I worked on the investigation in The Sunday Times last weekend that revealed JK Rowling to have secretly released a crime novel for adults, under a false identity.
She posed as Robert Galbraith, a former military policeman, when her latest novel was released in March. A Cuckoo’s Calling was warmly reviewed but sold fewer than 2000 hardback copies. Since our article was published, sales of the book on Amazon have leapt by 150,000%.
I’m not credited on the front page, but shared a byline with arts editor Richard Brooks on the inside write up. Full text can be found on the Sunday Times website here, or after the fold.
JK Rowling: the cuckoo in crime novel nest
The Harry Potter writer has been unmasked as the author of an acclaimed detective tale
IT WAS a remarkable first novel and the critics were lavish in their praise. Robert Galbraith’s detective story, The Cuckoo’s Calling, had marked him out as a writer to watch.
The book reminded the crime writer Val McDermid of “why I fell in love with crime fiction in the first place”. On the novel’s back cover, Mark Billingham, another crime writer, described its central character, Cormoran Strike, a private eye, as “one of the most unique and compelling detectives I’ve come across in years”. The publisher’s website claimed Galbraith was a pseudonym for a former plainclothes Royal Military Police investigator who had left in 2003 to work in the civilian security industry.
In fact, none of that was true. The author is JK Rowling, writer of the bestselling Harry Potter series. With The Cuckoo’s Calling, Rowling, who last autumn published a successful adults’ book, The Casual Vacancy, had pulled off another coup: she had switched genres, written a book anonymously and produced yet another hit.
Rowling was rumbled three months after the book was published and admitted she had enjoyed the anonymity.
“I had hoped to keep this secret a little longer because being Robert Galbraith has been such a liberating experience,” she said yesterday. Rowling spoke of how the pressure on her had grown ahead of the publication of each Harry Potter book and then with The Casual Vacancy, her first non-Potter novel.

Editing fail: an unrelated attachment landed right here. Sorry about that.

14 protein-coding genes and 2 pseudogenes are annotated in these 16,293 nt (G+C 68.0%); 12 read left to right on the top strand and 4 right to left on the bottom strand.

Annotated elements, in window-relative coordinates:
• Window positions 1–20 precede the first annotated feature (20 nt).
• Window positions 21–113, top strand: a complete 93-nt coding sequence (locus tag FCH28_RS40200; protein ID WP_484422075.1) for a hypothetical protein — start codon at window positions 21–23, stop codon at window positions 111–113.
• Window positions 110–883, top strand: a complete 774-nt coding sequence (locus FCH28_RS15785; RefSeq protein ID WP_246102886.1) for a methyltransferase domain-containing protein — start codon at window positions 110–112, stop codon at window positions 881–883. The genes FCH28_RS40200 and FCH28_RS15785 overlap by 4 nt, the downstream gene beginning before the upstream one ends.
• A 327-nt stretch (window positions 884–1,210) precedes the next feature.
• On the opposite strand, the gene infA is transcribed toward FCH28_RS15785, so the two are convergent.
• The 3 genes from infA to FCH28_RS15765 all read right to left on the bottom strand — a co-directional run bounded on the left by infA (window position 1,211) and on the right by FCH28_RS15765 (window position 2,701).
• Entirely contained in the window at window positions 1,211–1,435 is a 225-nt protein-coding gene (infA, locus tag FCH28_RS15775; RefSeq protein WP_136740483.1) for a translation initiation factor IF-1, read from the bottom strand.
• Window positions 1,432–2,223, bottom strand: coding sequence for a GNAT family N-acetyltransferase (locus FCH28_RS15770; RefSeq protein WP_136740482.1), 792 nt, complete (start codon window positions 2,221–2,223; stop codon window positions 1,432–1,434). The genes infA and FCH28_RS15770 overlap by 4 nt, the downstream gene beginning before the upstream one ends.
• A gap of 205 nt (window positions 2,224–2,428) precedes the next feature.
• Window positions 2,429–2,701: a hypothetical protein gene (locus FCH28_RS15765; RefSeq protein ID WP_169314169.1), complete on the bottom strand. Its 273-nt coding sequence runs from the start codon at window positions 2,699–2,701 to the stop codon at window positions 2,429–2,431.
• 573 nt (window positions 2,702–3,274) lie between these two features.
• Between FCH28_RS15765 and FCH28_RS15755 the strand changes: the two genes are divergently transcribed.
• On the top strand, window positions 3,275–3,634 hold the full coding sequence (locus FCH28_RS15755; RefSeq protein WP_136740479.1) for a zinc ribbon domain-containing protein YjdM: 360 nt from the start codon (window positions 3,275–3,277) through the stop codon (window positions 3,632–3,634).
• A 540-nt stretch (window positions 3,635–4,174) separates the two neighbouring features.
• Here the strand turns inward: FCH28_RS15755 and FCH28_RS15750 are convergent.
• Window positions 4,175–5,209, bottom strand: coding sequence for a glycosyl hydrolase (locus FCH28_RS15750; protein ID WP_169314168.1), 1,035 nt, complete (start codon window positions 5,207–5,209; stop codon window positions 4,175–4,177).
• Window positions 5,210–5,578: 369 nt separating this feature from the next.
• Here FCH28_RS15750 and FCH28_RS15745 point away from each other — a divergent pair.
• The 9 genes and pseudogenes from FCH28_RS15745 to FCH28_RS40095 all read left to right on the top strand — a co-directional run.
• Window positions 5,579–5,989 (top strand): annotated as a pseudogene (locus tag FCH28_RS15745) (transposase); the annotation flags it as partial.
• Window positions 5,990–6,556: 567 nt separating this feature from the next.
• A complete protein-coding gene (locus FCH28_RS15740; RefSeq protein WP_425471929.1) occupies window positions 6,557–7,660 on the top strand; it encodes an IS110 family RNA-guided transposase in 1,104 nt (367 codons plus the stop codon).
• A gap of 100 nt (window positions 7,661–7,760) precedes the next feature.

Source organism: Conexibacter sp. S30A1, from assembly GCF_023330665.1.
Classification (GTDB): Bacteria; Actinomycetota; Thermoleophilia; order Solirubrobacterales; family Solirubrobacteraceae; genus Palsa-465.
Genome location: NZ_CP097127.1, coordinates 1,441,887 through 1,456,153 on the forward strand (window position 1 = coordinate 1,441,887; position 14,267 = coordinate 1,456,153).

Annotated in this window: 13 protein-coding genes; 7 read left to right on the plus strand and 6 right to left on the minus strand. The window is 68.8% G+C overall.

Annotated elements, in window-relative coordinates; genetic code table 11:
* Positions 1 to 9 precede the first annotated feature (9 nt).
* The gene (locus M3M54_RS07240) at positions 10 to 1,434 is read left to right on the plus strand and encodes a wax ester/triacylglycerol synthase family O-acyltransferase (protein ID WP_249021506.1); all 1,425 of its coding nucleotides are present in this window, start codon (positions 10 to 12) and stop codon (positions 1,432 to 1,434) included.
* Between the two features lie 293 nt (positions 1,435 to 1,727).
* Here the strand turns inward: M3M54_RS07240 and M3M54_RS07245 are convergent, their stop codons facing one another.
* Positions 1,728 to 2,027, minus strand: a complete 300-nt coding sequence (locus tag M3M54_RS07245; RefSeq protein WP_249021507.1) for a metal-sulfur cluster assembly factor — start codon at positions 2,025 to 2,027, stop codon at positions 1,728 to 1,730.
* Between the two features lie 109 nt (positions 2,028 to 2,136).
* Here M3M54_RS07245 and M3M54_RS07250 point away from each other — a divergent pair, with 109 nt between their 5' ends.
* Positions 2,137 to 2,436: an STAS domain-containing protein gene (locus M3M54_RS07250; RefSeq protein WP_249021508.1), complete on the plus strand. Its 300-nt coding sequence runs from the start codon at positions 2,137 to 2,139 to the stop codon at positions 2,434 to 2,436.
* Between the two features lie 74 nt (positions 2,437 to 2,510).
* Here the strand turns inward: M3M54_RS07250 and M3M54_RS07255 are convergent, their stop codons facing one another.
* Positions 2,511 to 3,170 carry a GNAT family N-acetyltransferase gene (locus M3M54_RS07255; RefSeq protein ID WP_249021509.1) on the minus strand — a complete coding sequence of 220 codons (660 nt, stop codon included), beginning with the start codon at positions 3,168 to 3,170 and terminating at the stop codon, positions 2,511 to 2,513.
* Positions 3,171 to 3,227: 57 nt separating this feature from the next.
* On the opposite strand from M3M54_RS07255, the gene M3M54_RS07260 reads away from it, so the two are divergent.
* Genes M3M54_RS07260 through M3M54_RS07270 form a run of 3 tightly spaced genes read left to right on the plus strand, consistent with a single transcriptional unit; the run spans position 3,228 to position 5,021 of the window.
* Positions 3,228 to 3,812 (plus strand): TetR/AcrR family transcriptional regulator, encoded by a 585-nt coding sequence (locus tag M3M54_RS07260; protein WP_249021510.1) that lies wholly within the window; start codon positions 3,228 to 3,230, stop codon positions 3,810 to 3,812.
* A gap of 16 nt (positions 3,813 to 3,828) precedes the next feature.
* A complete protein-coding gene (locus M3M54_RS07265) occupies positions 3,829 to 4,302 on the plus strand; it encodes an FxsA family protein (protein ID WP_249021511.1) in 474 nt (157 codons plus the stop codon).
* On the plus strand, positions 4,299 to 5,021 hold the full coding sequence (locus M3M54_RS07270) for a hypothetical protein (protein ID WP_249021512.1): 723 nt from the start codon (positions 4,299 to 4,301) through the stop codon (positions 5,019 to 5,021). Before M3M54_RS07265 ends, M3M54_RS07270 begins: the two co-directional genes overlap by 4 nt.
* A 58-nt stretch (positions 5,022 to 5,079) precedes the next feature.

“It has been wonderful to publish without hype or expectation, and pure pleasure to get feedback under a different name,” she said. Her editor, David Shelley, had been “a true partner in crime”, she said.
The novel tells the story of Strike, a war veteran turned private eye, who investigates the death of a model who falls from a snow-covered balcony in Mayfair.
Rowling has mentioned her interest in detective books in the past, singling out the work of Dorothy L Sayers, the creator of gentleman detective Lord Peter Wimsey.
For literary sleuths, there were many other clues to her authorship of The Cuckoo’s Calling. She and Galbraith have the same agent, Neil Blair of the Blair Partnership. Galbraith is the only client who does not have a photograph — merely a silhouette — on the agency’s website, which includes pictures of the designer Pearl Lowe and the footballer Frank Lampard.
The novel was published by Sphere, an imprint of Little, Brown, which published The Casual Vacancy. However, Rowling’s first adult novel received mixed reviews — not as uniformly good as The Cuckoo’s Calling. There were other clues. Shelley, Galbraith’s editor at Sphere, oversaw The Casual Vacancy. As Little, Brown’s publisher, he is the company’s most senior editorial figure, and it is unlikely that he would look after an unknown first-time writer.
Rowling’s success is that nobody knew — until today — that she was the author of The Cuckoo’s Calling, and so it is not the name that has prompted gushing reviews and healthy hardback sales.
Some online comments noted how good the “male” author was at describing women’s clothes. One tweet said, insightfully, that the book must be by a female writer who had been published before.
Two independent computer linguistic experts, Peter Millican from Oxford Universityand Patrick Juola from Duquesne University in Pittsburgh, ran the last Harry Potter novel and The Casual Vacancy, plus The Cuckoo’s Calling, along with two other detective books, through their specialist programmes. Neither knew Rowling and Galbraith were the same, but both came back pointing to considerable similarities in phrases and styles. “It was striking that The Cuckoo’s Calling came out significantly closer to A Casual Vacancy and even Harry Potter and the Deathly Hallows than the other books,” Millican said.
The second Strike book will be published next year — under the name of Robert Galbraith. But this time we will know who he is.